The rupee is projected to remain stable next week as the currency market awaits the International Monetary Fund’s (IMF) Executive Board’s (July 12) approval of Pakistan’s rescue package.
Dealers stated on Saturday, according to a story in The News, that dollar inflows and outflows are likely to be balanced.
The local unit increased by 2.8%, or Rs8, week on week in the interbank market.
“The rupee is unlikely to change significantly over the next week.” “The amount of foreign currency generated by banks (via exports and remittances) must equal the amount of import payments before they can be released,” claimed an analyst.
“By using this strategy, the current account deficit is kept in check, and unrestricted imports are avoided,” the analyst explained, adding that the State Bank of Pakistan (SBP) appeared to carefully monitor the current account.
Imports may be permitted more freely after inflows from the IMF and friendly nations are received.
However, because payments are increasingly accepted, firms are not experiencing significant import delays, according to the expert.
Currency analysts anticipate that the IMF will adopt the standby agreement at its July 12 Executive Board meeting, and that $1.1 billion will be credited to the SBP account by July 18.
PTI chief met with the IMF team on Friday at his mansion in Zaman Park, Lahore.
Khan expressed approval for the bailout agreement with the global lender, but he demanded guarantees for timely elections in the country.
In the run-up to the country’s autumn elections, the IMF announced that it was seeking the support of Pakistan’s political parties, including Khan’s, for the new nine-month $3 billion stand-by arrangement and the policies associated with it.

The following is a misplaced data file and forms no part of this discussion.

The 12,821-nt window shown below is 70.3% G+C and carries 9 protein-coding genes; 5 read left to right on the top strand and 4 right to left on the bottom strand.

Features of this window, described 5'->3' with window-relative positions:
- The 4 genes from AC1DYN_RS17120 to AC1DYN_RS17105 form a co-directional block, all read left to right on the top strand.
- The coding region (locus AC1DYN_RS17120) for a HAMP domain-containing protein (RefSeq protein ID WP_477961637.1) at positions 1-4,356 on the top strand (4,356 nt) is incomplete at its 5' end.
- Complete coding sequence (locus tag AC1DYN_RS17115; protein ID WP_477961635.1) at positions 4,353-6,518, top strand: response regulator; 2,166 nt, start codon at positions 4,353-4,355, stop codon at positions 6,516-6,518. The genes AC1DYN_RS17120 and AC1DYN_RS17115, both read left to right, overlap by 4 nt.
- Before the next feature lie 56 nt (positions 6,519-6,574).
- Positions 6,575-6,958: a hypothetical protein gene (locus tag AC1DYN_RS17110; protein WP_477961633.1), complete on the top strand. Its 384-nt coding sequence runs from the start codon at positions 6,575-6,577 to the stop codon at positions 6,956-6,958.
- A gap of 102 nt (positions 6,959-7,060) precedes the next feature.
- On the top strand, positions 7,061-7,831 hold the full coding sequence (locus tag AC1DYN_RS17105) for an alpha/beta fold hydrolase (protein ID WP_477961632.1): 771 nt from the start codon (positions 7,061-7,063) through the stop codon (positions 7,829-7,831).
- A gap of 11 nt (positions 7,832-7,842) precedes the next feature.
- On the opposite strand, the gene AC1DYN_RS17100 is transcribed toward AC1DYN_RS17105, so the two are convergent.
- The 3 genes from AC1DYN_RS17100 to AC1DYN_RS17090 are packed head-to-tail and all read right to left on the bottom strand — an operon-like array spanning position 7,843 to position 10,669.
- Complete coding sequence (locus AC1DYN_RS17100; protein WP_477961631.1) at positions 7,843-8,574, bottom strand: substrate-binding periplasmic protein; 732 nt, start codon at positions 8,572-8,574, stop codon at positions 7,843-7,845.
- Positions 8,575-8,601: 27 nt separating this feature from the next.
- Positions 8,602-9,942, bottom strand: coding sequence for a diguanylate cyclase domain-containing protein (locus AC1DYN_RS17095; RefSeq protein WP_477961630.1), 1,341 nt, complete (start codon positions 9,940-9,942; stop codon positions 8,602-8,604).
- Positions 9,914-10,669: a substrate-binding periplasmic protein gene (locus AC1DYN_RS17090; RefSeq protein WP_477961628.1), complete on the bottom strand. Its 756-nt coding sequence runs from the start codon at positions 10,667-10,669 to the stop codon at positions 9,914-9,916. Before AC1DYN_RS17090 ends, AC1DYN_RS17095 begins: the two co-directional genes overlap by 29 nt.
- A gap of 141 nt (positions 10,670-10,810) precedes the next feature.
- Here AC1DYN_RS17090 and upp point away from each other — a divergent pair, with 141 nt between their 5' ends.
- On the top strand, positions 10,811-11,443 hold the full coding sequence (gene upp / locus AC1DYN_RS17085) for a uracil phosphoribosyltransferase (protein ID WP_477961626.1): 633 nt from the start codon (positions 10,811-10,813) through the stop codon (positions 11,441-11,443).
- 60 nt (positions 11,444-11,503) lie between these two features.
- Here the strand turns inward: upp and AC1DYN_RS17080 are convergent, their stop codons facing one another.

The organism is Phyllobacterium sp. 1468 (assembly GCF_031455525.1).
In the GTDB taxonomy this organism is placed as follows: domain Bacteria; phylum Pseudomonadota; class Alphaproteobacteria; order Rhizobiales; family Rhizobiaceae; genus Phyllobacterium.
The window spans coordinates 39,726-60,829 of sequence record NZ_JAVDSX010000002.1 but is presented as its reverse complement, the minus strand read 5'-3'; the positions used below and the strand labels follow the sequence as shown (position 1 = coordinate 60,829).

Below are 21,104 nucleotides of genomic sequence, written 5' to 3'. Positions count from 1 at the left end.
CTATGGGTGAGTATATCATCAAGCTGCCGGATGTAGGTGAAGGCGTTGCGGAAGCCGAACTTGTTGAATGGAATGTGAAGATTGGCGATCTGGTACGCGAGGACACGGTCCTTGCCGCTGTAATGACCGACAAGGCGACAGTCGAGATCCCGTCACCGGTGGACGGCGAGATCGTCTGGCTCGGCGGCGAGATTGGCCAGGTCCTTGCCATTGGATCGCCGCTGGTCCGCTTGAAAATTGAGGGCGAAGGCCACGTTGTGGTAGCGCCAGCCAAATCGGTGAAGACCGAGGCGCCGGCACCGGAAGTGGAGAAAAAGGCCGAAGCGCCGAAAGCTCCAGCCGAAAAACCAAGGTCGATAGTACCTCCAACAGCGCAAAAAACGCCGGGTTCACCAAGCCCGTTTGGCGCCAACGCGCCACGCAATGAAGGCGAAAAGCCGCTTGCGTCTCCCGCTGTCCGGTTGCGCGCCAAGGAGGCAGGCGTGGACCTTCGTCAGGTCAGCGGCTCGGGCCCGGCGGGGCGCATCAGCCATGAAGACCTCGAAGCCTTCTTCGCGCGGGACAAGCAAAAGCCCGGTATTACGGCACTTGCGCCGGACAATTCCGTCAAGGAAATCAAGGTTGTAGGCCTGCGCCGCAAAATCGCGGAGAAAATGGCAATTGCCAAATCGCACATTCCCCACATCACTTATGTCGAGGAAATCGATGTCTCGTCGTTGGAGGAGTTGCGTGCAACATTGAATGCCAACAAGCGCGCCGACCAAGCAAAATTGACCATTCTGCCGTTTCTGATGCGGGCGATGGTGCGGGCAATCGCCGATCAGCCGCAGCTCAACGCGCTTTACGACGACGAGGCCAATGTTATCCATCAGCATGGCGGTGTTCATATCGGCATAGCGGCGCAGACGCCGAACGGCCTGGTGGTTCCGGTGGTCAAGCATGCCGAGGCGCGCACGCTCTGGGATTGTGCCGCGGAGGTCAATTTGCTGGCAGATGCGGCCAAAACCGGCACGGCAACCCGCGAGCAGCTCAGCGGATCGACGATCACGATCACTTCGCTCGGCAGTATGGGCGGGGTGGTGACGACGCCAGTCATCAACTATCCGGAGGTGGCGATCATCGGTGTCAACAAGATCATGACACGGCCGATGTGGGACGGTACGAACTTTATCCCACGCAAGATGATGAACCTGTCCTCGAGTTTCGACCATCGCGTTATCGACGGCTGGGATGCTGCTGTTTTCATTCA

“The market does not expect any drastic movement in the USD-PKR parity,” Tresmark, a financial site for treasury markets, wrote in a note.
“Our previous week’s projections of 275-280 until IMF approval and 282-287 after IMF approval remain unchanged,” it added.
The views were based on potentially significant inflows catalyzed by the IMF agreement, the rupee being undervalued on a REER basis, elevated interest rates, continued import management, increased forex reserves due to a favorable current account deficit, and the SBP’s primary goal of rapidly building reserves.
Pakistan’s central bank’s foreign exchange reserves climbed by $393 million in the week ended June 30 to $4.462 billion.
During the previous week, the country’s dollar bonds saw a correction. According to JS Global, following the positive reaction to the Pakistan-IMF agreement, the country’s international bond prices increased significantly, suggesting increased investor confidence.
“However, there has been a correction in bond prices and yields this week,” the report stated. “According to current prices, bond prices are declining by 7% on average.”
According to JS Global, the cumulative increase in international bond prices has averaged roughly 26% from the last low on June 23, 2023.